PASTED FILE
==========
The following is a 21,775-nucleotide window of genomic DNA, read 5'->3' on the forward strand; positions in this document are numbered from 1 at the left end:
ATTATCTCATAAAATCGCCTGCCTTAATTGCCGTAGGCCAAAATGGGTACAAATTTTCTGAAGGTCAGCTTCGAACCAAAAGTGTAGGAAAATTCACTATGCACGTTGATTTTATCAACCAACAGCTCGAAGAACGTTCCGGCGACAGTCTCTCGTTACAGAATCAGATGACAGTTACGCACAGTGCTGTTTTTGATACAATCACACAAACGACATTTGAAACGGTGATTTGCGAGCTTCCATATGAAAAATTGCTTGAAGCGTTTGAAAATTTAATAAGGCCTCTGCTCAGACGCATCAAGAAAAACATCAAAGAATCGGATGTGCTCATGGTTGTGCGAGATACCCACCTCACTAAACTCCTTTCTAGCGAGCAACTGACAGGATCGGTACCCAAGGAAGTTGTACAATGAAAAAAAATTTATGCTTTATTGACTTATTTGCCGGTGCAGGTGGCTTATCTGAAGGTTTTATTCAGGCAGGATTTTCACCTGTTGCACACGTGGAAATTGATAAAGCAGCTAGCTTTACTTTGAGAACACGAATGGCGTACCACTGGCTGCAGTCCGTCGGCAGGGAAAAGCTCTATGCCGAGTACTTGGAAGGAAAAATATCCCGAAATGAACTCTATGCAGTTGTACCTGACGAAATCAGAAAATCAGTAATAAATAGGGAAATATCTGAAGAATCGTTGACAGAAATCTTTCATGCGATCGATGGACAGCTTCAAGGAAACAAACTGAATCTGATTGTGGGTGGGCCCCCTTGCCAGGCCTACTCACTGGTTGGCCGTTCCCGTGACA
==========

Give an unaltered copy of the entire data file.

The following is a 21,775-nucleotide window of genomic DNA, read 5'->3' on the forward strand; positions in this document are numbered from 1 at the left end:
ATTATCTCATAAAATCGCCTGCCTTAATTGCCGTAGGCCAAAATGGGTACAAATTTTCTGAAGGTCAGCTTCGAACCAAAAGTGTAGGAAAATTCACTATGCACGTTGATTTTATCAACCAACAGCTCGAAGAACGTTCCGGCGACAGTCTCTCGTTACAGAATCAGATGACAGTTACGCACAGTGCTGTTTTTGATACAATCACACAAACGACATTTGAAACGGTGATTTGCGAGCTTCCATATGAAAAATTGCTTGAAGCGTTTGAAAATTTAATAAGGCCTCTGCTCAGACGCATCAAGAAAAACATCAAAGAATCGGATGTGCTCATGGTTGTGCGAGATACCCACCTCACTAAACTCCTTTCTAGCGAGCAACTGACAGGATCGGTACCCAAGGAAGTTGTACAATGAAAAAAAATTTATGCTTTATTGACTTATTTGCCGGTGCAGGTGGCTTATCTGAAGGTTTTATTCAGGCAGGATTTTCACCTGTTGCACACGTGGAAATTGATAAAGCAGCTAGCTTTACTTTGAGAACACGAATGGCGTACCACTGGCTGCAGTCCGTCGGCAGGGAAAAGCTCTATGCCGAGTACTTGGAAGGAAAAATATCCCGAAATGAACTCTATGCAGTTGTACCTGACGAAATCAGAAAATCAGTAATAAATAGGGAAATATCTGAAGAATCGTTGACAGAAATCTTTCATGCGATCGATGGACAGCTTCAAGGAAACAAACTGAATCTGATTGTGGGTGGGCCCCCTTGCCAGGCCTACTCACTGGTTGGCCGTTCCCGTGACA